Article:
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Black Italian Designer Stella Jean Drops Out of Milan Fashion Week Due to Lack of Diversity


The Italian fashion council’s only Black designer has withdrawn from Milan Fashion Week due to a lack of commitment toward diversity and inclusion.

On Wednesday, Stella Jean and the We Are Made in Italy (WAMI) Collective announced their exit from this month’s fashion week that they were set to open with a digital presentation, USA Today reports. Jean also announced a hunger strike out of concern for the retaliation she believes other minority designers will suffer due to their associations with her.

Jean accuses the Italian National Fashion Chamber of cutting back support for the WAMI Collective, which was launched in 2020 in response to the Black Lives Matter movement after she brought attention to the personal price she paid for calling out the racial injustice in Italy during a runway show last September.

“The chamber told us, ‘We didn’t know there were Italian designers who weren’t white.’ We brought them to the runway,” Jean said while interrupting the Chamber’s press conference, as noted by AP.

“They supported us for two years. Then we were abandoned.”

Italian Fashion Chamber President Carlo Capasa expressed his regret about Jean’s decision and assured her the chamber had no intention of retaliating in any way.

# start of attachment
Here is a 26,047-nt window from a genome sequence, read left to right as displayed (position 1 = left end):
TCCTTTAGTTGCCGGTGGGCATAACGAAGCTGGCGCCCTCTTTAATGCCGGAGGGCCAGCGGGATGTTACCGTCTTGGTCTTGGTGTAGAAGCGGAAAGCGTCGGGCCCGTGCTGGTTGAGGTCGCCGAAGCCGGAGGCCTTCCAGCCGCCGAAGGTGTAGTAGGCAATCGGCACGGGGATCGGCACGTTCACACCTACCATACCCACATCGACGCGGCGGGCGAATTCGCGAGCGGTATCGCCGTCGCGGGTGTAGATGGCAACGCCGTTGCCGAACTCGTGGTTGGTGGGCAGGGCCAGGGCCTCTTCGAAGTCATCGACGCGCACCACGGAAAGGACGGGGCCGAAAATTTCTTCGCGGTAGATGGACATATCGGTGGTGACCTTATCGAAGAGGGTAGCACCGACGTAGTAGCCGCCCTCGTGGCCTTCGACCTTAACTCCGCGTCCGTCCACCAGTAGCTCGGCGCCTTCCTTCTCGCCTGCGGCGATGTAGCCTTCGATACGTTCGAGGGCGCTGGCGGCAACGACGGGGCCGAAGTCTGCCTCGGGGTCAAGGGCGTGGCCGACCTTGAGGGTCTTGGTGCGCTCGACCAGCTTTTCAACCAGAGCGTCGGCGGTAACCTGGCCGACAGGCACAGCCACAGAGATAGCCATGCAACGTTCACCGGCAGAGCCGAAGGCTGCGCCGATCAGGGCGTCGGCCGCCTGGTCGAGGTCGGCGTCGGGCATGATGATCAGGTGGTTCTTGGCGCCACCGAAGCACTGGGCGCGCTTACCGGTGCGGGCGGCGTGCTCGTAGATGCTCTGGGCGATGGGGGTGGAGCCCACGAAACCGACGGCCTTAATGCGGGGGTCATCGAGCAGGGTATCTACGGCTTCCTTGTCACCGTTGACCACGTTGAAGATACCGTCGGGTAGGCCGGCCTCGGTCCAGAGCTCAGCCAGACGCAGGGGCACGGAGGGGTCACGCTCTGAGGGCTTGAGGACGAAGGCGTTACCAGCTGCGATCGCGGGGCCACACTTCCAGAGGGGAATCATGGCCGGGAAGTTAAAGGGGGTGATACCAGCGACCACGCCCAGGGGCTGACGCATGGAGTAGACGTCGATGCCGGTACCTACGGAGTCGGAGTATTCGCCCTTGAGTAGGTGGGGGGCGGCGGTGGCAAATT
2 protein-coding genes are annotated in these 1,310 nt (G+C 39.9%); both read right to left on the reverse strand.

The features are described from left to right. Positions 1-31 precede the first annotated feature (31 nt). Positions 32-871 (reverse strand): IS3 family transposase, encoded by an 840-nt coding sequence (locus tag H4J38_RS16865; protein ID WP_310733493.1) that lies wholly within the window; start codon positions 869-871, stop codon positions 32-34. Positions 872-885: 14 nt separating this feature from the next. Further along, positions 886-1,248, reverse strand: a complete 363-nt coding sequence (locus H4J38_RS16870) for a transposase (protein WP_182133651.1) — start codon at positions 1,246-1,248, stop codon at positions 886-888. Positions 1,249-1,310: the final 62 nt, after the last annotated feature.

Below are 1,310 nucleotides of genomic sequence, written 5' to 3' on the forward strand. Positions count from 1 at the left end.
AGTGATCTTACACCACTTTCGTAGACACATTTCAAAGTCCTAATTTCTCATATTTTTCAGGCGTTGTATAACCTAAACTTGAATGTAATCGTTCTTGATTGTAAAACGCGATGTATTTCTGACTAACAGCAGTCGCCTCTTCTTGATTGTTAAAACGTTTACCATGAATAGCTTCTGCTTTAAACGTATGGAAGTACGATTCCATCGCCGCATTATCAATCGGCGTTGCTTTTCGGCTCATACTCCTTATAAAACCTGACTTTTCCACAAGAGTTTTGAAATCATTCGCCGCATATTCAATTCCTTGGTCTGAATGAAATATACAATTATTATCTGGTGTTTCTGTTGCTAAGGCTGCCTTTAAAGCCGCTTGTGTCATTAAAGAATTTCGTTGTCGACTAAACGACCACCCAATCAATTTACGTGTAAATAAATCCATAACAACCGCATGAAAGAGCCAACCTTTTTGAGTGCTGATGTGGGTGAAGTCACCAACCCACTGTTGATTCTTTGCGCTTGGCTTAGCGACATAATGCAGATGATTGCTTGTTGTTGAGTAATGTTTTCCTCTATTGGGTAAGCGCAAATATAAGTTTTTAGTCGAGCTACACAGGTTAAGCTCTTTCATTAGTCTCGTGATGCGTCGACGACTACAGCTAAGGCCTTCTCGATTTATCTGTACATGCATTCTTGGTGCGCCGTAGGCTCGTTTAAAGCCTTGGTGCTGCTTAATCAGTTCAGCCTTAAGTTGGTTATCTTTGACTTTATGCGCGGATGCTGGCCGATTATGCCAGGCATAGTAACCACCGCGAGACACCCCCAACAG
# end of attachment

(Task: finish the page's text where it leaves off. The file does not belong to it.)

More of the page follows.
“Stella’s contribution has always been appreciated. We Italians need to have our conscience stimulated,” he said. “As for WAMI, we are not people who retaliate. For us it is important to promote new brands.”

The Chamber has plans to celebrate diverse creatives during Milan Fashion Week, which runs from Feb. 21–27, with the inaugural edition of the Black Carpet Awards that recognizes the achievements of minority groups in Italy, as well as a diversity initiative by the owner and editor of U.S.-based Blanc Magazine, Teneshia Carr.

Jean made her Milan runway premiere back in 2013 with Armani. The Haitian-Italian says that since speaking on racial injustice in the European country, she and her family have been subjected to retaliation in the form of death threats against her daughter and terminated professional relationships for the designer.

“When you speak of retaliations, of death threats, people, I work in fashion. I don’t traffic arms, I don’t traffic drugs or make money from trafficking women,” Jean said.

“It is absurd, vile, shameful and inhuman that I must speak for people who feel their lives are in danger, who feel they will suffer the same retaliation.”




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